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2017-08-25 digital edition

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The Jewish Press of Tampa and the Jewish Press of Pinellas County are Independently- owned biweekly Jewish community newspapers published in cooperation with and supported by the Tampa JCC & Federation and the Jewish Federation of Pinellas & Pasco Counties, respectively. Copyright © 2009-2018 The Jewish Press Group of Tampa Bay, Inc., All Rights Reserved.


August 25, 2017  RSS feed

Text: T T T

Times of tolerance in our scary world

Emilie Socash

One of the best parts of my work in the community is getting to sit down and have meaningful conversations about the great (and on their way to great) happenings across our entire region. Just last week, I connected with friends like Jerry Benstock, Beth Rosenbluth, Betty Gootson (and more) and we chatted about the Jewish Community Camp, the future of Jewish education, the role of the Federation as a resource – and more.

I couldn’t help but notice, however, that a pervasive backdrop to these conversations was making its way to the forefront, barging in, demanding attention. This background issue stomping into the spotlight is the issue made so very real by the recent rally in Charlottesville.

The metaphor that “all the world’s a stage” is particularly relevant to this issue, as we watched the terrifying mobilization of a grab bag of white supremacist groups join forces to inflict their messaging, their vile hatred, and their ultimate wish for “action” upon the rest of the world. About six years ago, during my time at freeFall Theatre, I recall the sense of utter despair and dread when Cabaret was being staged and developed in the blackbox space. I sat watching the tech rehearsal in the space that is 48-feet square, all surfaces painted a suffocating flat black, as the close of act 1 ended with the unfurling of huge cloth banners from the ceiling in stark and symbol-laden black, white, and red fabric.

It made me sick to see the actors bring to reality the salute, the brown uniform of the Hitler youth, and the haunting use of the songs of the Hitlerjugend (Hitler youth). My reaction was no less deep and sickened than that of the actors portraying this on stage; I believe we all took some comfort in knowing that this was both a fictionalized presentation as well as an important educational tool in referencing and making real historical terror.

Charlottesville was not the first time that I saw the visible use of swastikas and hate language in an organized protest this year, unfortunately; the “Unite the Right” efforts only brought it closer to home. In June, my family and I visited Germany and took a one-day trip to Berlin with the sole purpose of visiting Sachenhausen, the first designed concentration camp, which was later used as a model for camp layouts and architecture.

We stayed at a modest family hostel next to the Berlin HBF, the main train station, and as we settled in (with the girls getting on the wifi and taking selfies, Shane trying to find English-language news on the television, and me researching the vegan scene for our dinner later that evening) we started to hear screaming and chanting outside. Looking down, we saw a small protest with several bullhorns, and while the German chants were lost on me, the signs and symbols used were clear.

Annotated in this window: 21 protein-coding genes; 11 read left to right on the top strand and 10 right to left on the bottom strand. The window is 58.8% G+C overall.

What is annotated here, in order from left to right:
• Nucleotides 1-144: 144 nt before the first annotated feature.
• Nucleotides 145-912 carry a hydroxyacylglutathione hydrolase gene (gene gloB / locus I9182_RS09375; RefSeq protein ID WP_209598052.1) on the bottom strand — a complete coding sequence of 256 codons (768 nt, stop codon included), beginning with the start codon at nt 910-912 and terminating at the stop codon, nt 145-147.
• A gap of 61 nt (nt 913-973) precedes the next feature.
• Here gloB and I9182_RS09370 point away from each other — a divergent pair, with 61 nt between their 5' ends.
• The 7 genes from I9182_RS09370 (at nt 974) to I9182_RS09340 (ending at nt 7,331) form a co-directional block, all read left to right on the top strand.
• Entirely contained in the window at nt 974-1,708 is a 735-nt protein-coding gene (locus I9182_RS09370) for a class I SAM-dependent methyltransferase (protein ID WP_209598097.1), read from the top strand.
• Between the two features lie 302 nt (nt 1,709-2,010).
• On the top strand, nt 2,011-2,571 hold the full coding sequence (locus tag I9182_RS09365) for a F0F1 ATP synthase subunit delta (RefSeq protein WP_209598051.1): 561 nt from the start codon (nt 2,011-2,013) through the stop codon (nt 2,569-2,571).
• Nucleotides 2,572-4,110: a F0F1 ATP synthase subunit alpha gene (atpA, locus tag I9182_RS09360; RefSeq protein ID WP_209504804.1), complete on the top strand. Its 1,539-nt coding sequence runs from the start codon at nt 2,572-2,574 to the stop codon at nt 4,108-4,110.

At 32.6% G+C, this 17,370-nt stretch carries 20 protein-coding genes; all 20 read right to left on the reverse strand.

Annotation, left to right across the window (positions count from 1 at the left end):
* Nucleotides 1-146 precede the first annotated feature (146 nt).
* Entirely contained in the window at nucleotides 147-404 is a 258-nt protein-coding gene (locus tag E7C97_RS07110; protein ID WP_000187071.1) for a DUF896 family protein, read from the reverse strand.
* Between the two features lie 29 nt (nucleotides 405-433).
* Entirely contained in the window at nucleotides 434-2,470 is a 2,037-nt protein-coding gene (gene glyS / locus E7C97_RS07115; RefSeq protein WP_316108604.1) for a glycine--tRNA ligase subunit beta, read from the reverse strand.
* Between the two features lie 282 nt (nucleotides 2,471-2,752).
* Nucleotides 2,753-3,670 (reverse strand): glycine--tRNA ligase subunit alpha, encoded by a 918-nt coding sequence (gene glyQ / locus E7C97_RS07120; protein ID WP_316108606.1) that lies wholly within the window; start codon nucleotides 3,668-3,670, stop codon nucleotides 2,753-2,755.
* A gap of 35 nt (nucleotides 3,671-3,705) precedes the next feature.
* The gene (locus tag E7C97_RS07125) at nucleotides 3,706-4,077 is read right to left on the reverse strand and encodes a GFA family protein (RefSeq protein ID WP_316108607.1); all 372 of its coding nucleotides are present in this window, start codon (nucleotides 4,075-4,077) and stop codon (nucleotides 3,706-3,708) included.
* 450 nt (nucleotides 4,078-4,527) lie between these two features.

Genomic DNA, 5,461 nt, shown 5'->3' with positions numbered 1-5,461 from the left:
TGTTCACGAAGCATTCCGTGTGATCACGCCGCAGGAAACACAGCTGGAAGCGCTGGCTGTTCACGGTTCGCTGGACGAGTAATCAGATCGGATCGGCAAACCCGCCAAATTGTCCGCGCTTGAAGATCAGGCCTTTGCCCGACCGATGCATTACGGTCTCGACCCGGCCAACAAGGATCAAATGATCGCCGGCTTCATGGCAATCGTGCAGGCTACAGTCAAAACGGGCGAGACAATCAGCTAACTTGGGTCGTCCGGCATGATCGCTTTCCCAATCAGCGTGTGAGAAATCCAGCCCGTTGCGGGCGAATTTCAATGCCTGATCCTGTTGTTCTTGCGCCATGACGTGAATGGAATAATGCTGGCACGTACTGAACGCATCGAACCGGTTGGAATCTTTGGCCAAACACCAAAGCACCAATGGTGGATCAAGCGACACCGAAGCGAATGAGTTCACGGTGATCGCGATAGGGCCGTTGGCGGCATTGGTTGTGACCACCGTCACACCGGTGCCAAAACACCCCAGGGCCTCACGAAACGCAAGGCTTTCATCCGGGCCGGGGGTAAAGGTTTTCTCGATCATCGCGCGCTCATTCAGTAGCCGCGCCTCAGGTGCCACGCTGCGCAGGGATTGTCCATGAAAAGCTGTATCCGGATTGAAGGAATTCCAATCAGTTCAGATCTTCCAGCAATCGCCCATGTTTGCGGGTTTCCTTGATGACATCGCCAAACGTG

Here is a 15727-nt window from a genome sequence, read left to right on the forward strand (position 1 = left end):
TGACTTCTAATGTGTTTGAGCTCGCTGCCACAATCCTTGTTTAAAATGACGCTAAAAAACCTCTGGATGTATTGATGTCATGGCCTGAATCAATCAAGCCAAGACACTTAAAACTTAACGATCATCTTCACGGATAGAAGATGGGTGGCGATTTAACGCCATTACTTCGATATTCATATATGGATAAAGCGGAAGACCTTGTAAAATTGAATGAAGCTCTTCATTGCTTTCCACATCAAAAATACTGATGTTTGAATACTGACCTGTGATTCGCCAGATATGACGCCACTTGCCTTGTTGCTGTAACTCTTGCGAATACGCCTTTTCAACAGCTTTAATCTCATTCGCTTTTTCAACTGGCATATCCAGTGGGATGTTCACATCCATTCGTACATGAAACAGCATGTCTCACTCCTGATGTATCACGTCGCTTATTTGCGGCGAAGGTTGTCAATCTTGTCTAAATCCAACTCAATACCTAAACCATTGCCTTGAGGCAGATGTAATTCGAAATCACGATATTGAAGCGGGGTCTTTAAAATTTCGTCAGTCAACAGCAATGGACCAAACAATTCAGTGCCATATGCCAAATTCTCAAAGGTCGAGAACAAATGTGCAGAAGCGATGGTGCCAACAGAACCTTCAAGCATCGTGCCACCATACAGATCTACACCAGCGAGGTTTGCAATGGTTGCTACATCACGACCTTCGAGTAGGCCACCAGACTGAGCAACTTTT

The next morning, we ventured with our guide from Mosaic Tours to the camp, taking the train about a half hour north of Berlin through Germany’s amazingly scenic and quaint landscape.

It was our first time – as a family, and individually – visiting a concentration camp. Certain visuals I expected: the gate that declared “Arbeit Macht Frei,” the administrative building that could see the entire camp, the uniforms on display. But I didn’t expect green grass. A terrain course for testing army boots. Touching the marble slabs in the medical testing room. Or how close the neighboring homes were to the wall that surrounded the camp.

Hundreds of people lived within a few hundred feet of this camp (and countless other camps throughout Europe). Some responded; many didn’t.

When considering our own backyard protests and events, whether that be Charlottesville, the subsequent shut-down of the Boston rally, or the full cancellation of the planned Act for America rallies slated for early September, I’m both terrified and reinvigorated. Terrified that there is a level of misguided tolerance of these movements in the first place, but reinvigorated that there are those in our communities willing to take action and speak up.

A great part of taking action is not just reactively speaking up at counter protests and solidarity vigils, although I remain tremendously proud that our community was represented very visibly at the St. Petersburg vigil held the day after the Charlottesville incidents, but also proactively enhancing the conversation regarding inclusion, respect, diversity, tolerance, and community cohesion.

To that end, the Federation is organizing a few key actions to reinforce and respond to the scary world in which we live. For families, we have launched a “Parent Education Program,” bringing together leading psychologists for webinars on topics of current concern.

The first seminar addressed speaking to your kids about hate and anti-Semitism. We’re also spearheading a community-wide disaster readiness portal which I hope we will never need to use. And finally, we’re continuing to lean in to the important work that changes lives here at home and abroad.

Now more than ever, we need your support in getting involved, contributing to our work, and staying vigilant. Please join us.

For more information about how to volunteer, donate, or otherwise contribute to our community’s readiness and response efforts to combat hate and promote tolerance, contact the Federation at (727) 530-3223.

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